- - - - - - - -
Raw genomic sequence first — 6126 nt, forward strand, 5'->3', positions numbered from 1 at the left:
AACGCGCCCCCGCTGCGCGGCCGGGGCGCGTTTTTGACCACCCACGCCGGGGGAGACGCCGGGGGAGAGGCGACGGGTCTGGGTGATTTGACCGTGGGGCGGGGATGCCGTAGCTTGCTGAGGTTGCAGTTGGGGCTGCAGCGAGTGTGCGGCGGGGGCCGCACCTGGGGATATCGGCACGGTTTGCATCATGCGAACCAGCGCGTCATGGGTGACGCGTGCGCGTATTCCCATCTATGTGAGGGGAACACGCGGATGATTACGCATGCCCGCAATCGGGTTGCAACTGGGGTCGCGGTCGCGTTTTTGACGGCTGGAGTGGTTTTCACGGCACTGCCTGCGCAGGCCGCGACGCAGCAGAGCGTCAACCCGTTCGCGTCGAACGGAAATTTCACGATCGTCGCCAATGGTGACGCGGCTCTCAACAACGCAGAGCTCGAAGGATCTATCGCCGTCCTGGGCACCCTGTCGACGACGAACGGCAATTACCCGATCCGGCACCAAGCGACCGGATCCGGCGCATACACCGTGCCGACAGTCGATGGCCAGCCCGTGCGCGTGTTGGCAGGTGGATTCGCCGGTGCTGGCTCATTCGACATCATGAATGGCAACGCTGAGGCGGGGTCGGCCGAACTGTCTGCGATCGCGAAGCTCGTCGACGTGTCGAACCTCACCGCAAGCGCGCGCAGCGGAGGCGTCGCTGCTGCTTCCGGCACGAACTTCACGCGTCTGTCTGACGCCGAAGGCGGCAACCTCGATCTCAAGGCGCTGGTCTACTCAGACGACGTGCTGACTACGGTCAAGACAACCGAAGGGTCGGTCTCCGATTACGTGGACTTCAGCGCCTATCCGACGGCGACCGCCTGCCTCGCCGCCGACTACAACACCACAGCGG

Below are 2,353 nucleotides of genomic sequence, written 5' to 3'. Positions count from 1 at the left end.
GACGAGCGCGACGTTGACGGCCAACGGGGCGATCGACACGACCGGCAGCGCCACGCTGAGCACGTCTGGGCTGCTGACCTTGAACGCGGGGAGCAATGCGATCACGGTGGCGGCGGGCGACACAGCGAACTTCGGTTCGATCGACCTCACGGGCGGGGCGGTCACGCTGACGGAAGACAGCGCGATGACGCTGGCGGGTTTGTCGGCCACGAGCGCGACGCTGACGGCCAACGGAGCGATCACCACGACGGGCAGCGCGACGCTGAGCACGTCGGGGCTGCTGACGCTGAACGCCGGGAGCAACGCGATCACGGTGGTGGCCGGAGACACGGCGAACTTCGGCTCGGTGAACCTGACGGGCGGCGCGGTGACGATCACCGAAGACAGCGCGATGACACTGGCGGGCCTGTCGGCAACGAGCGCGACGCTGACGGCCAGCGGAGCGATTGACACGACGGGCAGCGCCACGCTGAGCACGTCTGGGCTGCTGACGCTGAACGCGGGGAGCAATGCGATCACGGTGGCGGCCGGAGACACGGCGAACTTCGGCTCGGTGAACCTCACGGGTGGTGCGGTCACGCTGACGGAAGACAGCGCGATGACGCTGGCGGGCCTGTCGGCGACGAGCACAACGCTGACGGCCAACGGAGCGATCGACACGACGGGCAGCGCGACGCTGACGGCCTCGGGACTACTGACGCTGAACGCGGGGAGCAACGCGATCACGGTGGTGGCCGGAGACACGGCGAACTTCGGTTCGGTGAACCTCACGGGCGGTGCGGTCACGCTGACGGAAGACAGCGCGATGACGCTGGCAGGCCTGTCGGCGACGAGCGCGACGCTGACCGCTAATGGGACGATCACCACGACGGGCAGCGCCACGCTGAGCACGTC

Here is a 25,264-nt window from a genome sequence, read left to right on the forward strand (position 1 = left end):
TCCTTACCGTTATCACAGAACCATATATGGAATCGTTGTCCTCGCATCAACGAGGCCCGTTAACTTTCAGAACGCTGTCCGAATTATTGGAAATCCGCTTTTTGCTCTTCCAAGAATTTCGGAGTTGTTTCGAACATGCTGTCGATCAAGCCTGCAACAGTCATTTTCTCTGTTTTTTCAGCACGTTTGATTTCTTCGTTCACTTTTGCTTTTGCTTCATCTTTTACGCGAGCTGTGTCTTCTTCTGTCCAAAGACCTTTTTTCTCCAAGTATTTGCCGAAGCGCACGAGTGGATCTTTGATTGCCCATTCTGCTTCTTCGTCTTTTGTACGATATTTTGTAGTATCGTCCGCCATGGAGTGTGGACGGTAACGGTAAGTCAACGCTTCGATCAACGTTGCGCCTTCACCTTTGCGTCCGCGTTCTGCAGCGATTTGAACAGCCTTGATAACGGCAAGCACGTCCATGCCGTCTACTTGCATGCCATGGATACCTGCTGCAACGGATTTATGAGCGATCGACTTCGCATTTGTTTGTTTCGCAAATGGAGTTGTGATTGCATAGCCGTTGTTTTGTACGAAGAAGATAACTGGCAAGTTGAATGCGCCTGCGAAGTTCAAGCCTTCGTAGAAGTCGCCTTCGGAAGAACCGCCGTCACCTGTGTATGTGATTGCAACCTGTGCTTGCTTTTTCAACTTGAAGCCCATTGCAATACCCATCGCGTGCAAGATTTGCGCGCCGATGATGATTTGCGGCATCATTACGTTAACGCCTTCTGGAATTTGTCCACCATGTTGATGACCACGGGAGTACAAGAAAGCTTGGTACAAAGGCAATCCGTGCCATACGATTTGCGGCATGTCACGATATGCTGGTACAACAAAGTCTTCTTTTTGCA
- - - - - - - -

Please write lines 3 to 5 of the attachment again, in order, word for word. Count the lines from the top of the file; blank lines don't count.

Below are 2,353 nucleotides of genomic sequence, written 5' to 3'. Positions count from 1 at the left end.
GACGAGCGCGACGTTGACGGCCAACGGGGCGATCGACACGACCGGCAGCGCCACGCTGAGCACGTCTGGGCTGCTGACCTTGAACGCGGGGAGCAATGCGATCACGGTGGCGGCGGGCGACACAGCGAACTTCGGTTCGATCGACCTCACGGGCGGGGCGGTCACGCTGACGGAAGACAGCGCGATGACGCTGGCGGGTTTGTCGGCCACGAGCGCGACGCTGACGGCCAACGGAGCGATCACCACGACGGGCAGCGCGACGCTGAGCACGTCGGGGCTGCTGACGCTGAACGCCGGGAGCAACGCGATCACGGTGGTGGCCGGAGACACGGCGAACTTCGGCTCGGTGAACCTGACGGGCGGCGCGGTGACGATCACCGAAGACAGCGCGATGACACTGGCGGGCCTGTCGGCAACGAGCGCGACGCTGACGGCCAGCGGAGCGATTGACACGACGGGCAGCGCCACGCTGAGCACGTCTGGGCTGCTGACGCTGAACGCGGGGAGCAATGCGATCACGGTGGCGGCCGGAGACACGGCGAACTTCGGCTCGGTGAACCTCACGGGTGGTGCGGTCACGCTGACGGAAGACAGCGCGATGACGCTGGCGGGCCTGTCGGCGACGAGCACAACGCTGACGGCCAACGGAGCGATCGACACGACGGGCAGCGCGACGCTGACGGCCTCGGGACTACTGACGCTGAACGCGGGGAGCAACGCGATCACGGTGGTGGCCGGAGACACGGCGAACTTCGGTTCGGTGAACCTCACGGGCGGTGCGGTCACGCTGACGGAAGACAGCGCGATGACGCTGGCAGGCCTGTCGGCGACGAGCGCGACGCTGACCGCTAATGGGACGATCACCACGACGGGCAGCGCCACGCTGAGCACGTC

Here is a 25,264-nt window from a genome sequence, read left to right on the forward strand (position 1 = left end):